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What’s a “Fair” Airbnb Cleaning Fee?

reWhat's a "Fair" Airbnb Cleaning Fee? from MaidThis.com

As an Airbnb host, you’ve likely toyed a lot with finding your average nightly rate “sweet spot.” It’s a bit like impersonating Goldilocks: You’ve got to find a rate that’s not too high, not too low, but just right. And, as part of your rate, you’ll need to include a cleaning fee… But what’s a “fair” Airbnb cleaning fee? And how can you ensure your “fair” fee isn’t scaring off guests?

 

How much should you charge? 

Good question. In the age of Covid, chances are that guests are more willing to accept “higher” cleaning fees than ever before. That said, there are still plenty who will balk at the sight of what they deem “excessive” costs.

To figure out your magic cleaning fee number, here’s what we suggest:

At a minimum, know exactly how much you’re going to charge. Make sure that however you decide to divvy it up – be it across a guest’s stay or publicized entirely in the cleaning fee – that you’re going to get enough to cover your costs. Base this amount on your actual MaidThis cleaning fee or based on quotes from vacation rental-specific cleaning companies. Don’t look at regular residential cleaning fees to decide on your Airbnb cleaning fee. They’re not the same (and shouldn’t be).

Also, keep in mind that this shouldn’t be a place where you’re trying to make an extra buck or two. Charge only what you need to cover your Airbnb cleaning costs. 

Then, look at what your competitors are listing for their cleaning fees. You might be surprised to see how much they fluctuate from listing to listing. You might also discern that other hosts are wrapping up some of their cleaning fees into their nightly rates. 

Finally, make a decision about how you want to publicize your cleaning fee. It’s as simple as that.

 

How do you avoid losing potential guests because of a “too high” Airbnb cleaning fee?

Efficient and effective cleaning is very much a subjective viewpoint. Folks who may travel less often or who don’t understand the costs associated with ensuring turnovers are extensive from stay to stay may be turned off by a high cleaning fee – especially one that may exceed the cost of their entire stay.

So how do you combat this? By getting smart about how you publicize (or don’t publicize) your cleaning fee. 

 

Option 1: Put your cleaning fee front and center.

Whether you’re cleaning up yourself or paying a professional service like MaidThis to turn over your vacation rental, the most obvious option is to include your cleaning fee – all of it – in the specified place in your listing. 

There’s one definitive downside to this: Depending on how “expensive” your Airbnb cleaning fee is perceived to be, you run the risk of losing some potential guests. 

All that said, it’s still a common move for hosts to add full cleaning fees to their listings.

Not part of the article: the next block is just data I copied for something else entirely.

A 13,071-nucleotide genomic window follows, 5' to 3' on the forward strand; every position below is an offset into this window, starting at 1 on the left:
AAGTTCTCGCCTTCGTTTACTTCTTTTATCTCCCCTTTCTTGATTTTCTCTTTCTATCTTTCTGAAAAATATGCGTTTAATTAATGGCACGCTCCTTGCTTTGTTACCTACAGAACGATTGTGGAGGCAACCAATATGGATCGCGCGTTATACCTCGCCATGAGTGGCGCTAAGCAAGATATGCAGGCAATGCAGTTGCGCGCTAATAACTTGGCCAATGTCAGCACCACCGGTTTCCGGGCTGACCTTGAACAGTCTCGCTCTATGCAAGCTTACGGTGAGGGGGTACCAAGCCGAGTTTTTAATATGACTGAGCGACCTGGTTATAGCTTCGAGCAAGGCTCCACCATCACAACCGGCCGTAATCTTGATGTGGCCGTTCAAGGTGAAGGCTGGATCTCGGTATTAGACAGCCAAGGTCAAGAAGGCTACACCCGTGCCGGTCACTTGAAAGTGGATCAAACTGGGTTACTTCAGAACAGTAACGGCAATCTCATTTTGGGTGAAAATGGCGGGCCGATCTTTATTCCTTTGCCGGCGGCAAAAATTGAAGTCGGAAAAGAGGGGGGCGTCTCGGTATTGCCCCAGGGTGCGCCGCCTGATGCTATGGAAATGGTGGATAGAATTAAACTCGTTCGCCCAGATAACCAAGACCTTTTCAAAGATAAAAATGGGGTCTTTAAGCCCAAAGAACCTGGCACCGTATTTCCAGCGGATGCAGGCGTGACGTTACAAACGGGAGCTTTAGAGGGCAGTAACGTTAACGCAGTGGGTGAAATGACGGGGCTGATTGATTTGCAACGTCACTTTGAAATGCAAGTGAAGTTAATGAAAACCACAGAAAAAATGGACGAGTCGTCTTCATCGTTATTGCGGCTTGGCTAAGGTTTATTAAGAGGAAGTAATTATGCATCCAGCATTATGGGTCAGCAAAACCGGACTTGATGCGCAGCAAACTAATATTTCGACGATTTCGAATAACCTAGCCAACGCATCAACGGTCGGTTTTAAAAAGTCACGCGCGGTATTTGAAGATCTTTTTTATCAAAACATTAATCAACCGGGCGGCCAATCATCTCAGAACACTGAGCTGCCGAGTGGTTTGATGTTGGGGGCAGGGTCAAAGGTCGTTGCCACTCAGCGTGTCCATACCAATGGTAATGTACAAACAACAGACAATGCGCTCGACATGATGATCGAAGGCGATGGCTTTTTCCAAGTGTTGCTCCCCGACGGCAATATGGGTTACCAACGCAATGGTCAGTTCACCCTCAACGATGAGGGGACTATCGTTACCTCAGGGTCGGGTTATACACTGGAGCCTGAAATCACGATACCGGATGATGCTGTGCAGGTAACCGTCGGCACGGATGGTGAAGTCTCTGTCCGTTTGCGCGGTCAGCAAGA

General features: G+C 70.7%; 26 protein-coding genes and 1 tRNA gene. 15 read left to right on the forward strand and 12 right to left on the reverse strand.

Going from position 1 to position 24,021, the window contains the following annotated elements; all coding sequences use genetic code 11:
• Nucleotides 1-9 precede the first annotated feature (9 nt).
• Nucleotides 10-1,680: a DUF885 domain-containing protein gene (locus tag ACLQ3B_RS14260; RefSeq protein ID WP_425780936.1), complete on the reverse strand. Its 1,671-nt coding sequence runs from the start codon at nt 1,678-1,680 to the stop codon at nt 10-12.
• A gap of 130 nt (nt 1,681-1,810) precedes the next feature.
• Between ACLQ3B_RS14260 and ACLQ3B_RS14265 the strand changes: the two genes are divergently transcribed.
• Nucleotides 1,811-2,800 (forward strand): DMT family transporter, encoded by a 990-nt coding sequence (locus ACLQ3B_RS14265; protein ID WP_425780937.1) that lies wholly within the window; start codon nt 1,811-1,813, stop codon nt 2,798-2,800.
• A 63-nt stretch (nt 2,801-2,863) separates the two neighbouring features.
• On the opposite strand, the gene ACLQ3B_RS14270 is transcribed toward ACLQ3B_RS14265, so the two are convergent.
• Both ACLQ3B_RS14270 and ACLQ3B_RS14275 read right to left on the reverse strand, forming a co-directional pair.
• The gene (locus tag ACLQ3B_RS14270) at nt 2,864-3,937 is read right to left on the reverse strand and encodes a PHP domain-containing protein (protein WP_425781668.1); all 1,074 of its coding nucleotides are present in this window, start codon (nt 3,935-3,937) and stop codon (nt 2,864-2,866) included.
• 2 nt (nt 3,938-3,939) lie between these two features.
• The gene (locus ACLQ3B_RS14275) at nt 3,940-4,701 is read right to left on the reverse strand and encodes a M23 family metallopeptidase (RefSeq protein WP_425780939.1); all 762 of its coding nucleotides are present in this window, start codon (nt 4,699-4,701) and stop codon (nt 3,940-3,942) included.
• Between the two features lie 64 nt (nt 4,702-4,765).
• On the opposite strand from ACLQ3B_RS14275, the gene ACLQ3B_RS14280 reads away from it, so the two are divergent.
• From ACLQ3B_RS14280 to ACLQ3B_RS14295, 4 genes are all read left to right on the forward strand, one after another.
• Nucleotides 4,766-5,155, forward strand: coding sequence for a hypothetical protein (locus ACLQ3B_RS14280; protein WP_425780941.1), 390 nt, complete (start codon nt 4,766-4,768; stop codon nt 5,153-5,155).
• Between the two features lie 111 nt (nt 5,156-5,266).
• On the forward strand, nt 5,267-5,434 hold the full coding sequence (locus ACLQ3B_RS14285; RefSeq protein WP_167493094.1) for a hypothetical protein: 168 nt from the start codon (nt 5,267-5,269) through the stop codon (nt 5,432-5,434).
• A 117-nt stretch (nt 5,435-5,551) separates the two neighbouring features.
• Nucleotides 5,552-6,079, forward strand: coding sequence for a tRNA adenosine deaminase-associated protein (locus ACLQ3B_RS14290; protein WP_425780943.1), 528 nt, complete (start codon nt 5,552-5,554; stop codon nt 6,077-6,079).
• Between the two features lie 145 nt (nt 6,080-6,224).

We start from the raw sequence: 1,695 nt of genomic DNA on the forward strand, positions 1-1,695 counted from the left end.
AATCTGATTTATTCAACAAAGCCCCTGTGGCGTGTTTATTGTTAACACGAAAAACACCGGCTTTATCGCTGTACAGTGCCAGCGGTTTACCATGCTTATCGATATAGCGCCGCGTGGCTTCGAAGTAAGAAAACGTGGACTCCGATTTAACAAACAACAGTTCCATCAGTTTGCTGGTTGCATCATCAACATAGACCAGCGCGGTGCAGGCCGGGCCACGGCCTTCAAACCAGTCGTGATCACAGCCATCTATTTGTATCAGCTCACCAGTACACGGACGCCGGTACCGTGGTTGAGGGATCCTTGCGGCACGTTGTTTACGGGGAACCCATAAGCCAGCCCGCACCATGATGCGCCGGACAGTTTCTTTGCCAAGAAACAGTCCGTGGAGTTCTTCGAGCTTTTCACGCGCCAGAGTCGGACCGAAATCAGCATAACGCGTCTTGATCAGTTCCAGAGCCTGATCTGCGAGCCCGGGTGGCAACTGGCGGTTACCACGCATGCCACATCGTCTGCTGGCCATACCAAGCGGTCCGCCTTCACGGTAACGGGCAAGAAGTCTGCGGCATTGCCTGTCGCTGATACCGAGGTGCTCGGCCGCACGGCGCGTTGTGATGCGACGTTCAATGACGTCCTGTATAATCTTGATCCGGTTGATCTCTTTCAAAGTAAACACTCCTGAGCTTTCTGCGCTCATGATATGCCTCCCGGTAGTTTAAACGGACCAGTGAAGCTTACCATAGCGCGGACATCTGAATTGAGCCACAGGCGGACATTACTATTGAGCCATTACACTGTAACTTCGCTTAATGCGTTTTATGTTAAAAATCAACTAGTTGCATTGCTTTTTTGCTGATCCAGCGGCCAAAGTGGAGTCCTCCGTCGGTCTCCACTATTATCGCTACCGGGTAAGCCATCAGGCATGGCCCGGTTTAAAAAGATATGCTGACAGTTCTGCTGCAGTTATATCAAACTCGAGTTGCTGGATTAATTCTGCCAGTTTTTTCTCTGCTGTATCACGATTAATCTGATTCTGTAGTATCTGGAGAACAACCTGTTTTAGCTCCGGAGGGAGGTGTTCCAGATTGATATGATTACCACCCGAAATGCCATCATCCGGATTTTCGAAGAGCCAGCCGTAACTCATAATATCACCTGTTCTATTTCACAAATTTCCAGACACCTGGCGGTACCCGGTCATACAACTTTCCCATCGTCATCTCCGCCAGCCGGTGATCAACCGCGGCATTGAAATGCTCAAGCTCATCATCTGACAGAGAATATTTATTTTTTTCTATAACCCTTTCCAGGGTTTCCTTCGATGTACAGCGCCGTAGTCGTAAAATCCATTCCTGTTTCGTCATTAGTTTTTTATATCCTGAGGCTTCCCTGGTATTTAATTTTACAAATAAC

Option 2: Add part (or all) of your cleaning fee into your average nightly rate.

Instead of blatantly mentioning your cleaning fee, you could opt to spread it out across your guests’ stays. 

This obviously makes your nightly rate go up a bit, but it also keeps less experienced (or “stingy”) guests from having a heart attack at your clean-up price tag. Assuming your average nightly rate is still within range of your closest competitors in terms of similar stays near you and throughout the larger area, this little trick should come off without a hitch. 

The best way to ensure you’re still bringing in enough money to actually cover your cleaning costs is to require a minimum stay. This way, you can split some (or all) of your cleaning fee across multiple nights, ultimately lowering the overall perceived cost by guests. When you have guests who are staying for a single night, it can be more challenging to ensure you’re getting enough money from their booking to cover the cost of a turnover – especially if you’re not doing it yourself. (If you’re renting out a room, this may matter less. If you’re renting out an entire home, this is where you can get into more trouble and end up spending money out of your own pocket.)

By including at least part of what you intend to charge for cleaning in the actual fee space provided, you help them understand that you do take cleaning seriously. This is true even if it’s a small amount (under $50).

 

Deciding how much to charge for your cleaning fee is a bit like a game – while ensuring you cover costs to turn over your vacation rental you have to also ensure you’re not scaring off potential guests. Do a little research and get smart with your advertising, and ultimately ensure your cleaning costs are covered after every check-out.

 

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At first I tried to take care of all of the cleaning process myself, and it turned out to be a bigger headache than anything else. So a friend told me about MaidThis and its been fantastic. I’ve been working with my cleaners for a few months so far. I recommend you check out the service for yourself.
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